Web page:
My 1st Guild: '96 Westerly D25NT "Hally" (10-31-96 stamped on heelblock)
    #2: '01 Westerly F65ce "Blondie"
    #3: '03 Corona D40e Richie Havens "Richie"
    All bought new!

  6. #36
    Quote Originally Posted by adorshki View Post
    Sounds like a confirmation of what Nuuska and I were suspecting, that it was how the speaker was being driven and not some sort of distortion caused by the basket.
    I dunno about that, amigo. If the whole amp is jumping and shaking, I could see the speakers joining in the fun!

    Remember, no degree, might as well be a Flat Earther!
    Quote Originally Posted by fronobulax View Post

    And I like Harry's approach.
    '66 Starfire I SB bass, '67 Mark IV pear wood, '68 F-112, '75 Mark 4 P padauk,
    '66 Thunderbird amp, '68 Thunder 1 RVT amp and, yet another '68 Thunder 1 RVT amp!

  7. #37
    Senior Member adorshki's Avatar
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    Quote Originally Posted by gilded View Post
    I dunno about that, amigo. If the whole amp is jumping and shaking, I could see the speakers joining in the fun!
    What, you haven't heard of bolting 'em down yet?
    Last edited by adorshki; 11-01-2019 at 06:41 PM.
    Al
    "Time May Change the Technique of Music But Never Its Mission " - Rachmaninoff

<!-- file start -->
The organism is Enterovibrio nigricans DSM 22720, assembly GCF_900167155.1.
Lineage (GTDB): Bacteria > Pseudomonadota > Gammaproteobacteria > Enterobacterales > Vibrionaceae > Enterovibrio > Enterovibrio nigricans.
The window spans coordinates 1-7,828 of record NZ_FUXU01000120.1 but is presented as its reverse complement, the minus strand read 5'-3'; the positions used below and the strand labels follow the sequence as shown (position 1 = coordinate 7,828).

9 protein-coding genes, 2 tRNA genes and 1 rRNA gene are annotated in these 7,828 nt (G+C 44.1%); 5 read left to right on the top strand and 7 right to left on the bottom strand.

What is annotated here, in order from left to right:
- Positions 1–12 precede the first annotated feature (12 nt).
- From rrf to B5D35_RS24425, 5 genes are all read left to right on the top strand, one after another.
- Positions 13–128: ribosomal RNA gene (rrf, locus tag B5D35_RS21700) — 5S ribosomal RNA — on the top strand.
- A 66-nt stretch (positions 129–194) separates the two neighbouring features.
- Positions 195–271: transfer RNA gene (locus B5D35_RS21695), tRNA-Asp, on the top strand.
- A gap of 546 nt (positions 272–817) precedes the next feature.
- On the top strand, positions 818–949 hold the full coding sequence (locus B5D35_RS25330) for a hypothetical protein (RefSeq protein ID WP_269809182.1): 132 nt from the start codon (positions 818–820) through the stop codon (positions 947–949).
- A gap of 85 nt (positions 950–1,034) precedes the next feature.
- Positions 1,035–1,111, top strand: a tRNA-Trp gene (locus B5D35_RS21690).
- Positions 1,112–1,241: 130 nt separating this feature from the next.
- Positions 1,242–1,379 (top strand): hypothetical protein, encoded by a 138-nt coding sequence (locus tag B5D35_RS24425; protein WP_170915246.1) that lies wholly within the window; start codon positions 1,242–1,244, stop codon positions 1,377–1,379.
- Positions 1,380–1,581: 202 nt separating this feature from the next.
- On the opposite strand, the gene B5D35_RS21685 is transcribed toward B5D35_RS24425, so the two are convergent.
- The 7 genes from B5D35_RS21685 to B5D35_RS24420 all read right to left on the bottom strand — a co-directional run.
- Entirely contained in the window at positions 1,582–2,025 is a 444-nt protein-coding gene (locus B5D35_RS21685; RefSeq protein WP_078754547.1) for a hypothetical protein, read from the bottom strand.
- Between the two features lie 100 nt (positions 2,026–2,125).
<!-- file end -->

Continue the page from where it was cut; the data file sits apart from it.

My 1st Guild: '96 Westerly D25NT "Hally" (10-31-96 stamped on heelblock)
    #2: '01 Westerly F65ce "Blondie"
    #3: '03 Corona D40e Richie Havens "Richie"
    All bought new!

  8. #38
    They're nuts and bolted down!!
    Quote Originally Posted by fronobulax View Post

    And I like Harry's approach.
    '66 Starfire I SB bass, '67 Mark IV pear wood, '68 F-112, '75 Mark 4 P padauk,
    '66 Thunderbird amp, '68 Thunder 1 RVT amp and, yet another '68 Thunder 1 RVT amp!

  9. #39
    Re the 'Rubbery Sound' and the search for Why?

    I talked to another friend, a credentialed Electrical Engineer who builds Marshall, Tweed and Black-Face Fender amps for fun. He listened to my botched and bungled postulation of the caste-frame vs stamped-frame theory, then threw in a different wrinkle for our Collection of Great Minds to consider: